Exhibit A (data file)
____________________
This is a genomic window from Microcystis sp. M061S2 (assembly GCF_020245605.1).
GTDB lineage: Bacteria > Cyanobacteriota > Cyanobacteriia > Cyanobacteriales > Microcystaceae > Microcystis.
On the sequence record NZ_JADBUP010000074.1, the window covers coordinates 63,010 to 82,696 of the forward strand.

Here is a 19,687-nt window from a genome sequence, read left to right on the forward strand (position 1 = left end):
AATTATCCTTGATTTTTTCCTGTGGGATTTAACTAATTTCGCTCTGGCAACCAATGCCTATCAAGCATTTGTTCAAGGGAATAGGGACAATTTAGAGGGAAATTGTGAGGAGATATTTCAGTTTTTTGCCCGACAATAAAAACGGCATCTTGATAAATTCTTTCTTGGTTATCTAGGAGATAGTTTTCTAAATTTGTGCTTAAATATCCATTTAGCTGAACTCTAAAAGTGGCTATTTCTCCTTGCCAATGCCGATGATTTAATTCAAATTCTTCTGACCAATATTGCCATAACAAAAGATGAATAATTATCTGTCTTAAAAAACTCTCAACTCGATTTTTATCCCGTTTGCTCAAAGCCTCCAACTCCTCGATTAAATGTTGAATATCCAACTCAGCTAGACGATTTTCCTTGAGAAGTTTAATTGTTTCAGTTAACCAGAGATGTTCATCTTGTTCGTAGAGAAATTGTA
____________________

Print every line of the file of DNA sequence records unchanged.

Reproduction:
This is a genomic window from Microcystis sp. M061S2 (assembly GCF_020245605.1).
GTDB lineage: Bacteria > Cyanobacteriota > Cyanobacteriia > Cyanobacteriales > Microcystaceae > Microcystis.
On the sequence record NZ_JADBUP010000074.1, the window covers coordinates 63,010 to 82,696 of the forward strand.

Here is a 19,687-nt window from a genome sequence, read left to right on the forward strand (position 1 = left end):
AATTATCCTTGATTTTTTCCTGTGGGATTTAACTAATTTCGCTCTGGCAACCAATGCCTATCAAGCATTTGTTCAAGGGAATAGGGACAATTTAGAGGGAAATTGTGAGGAGATATTTCAGTTTTTTGCCCGACAATAAAAACGGCATCTTGATAAATTCTTTCTTGGTTATCTAGGAGATAGTTTTCTAAATTTGTGCTTAAATATCCATTTAGCTGAACTCTAAAAGTGGCTATTTCTCCTTGCCAATGCCGATGATTTAATTCAAATTCTTCTGACCAATATTGCCATAACAAAAGATGAATAATTATCTGTCTTAAAAAACTCTCAACTCGATTTTTATCCCGTTTGCTCAAAGCCTCCAACTCCTCGATTAAATGTTGAATATCCAACTCAGCTAGACGATTTTCCTTGAGAAGTTTAATTGTTTCAGTTAACCAGAGATGTTCATCTTGTTCGTAGAGAAATTGTA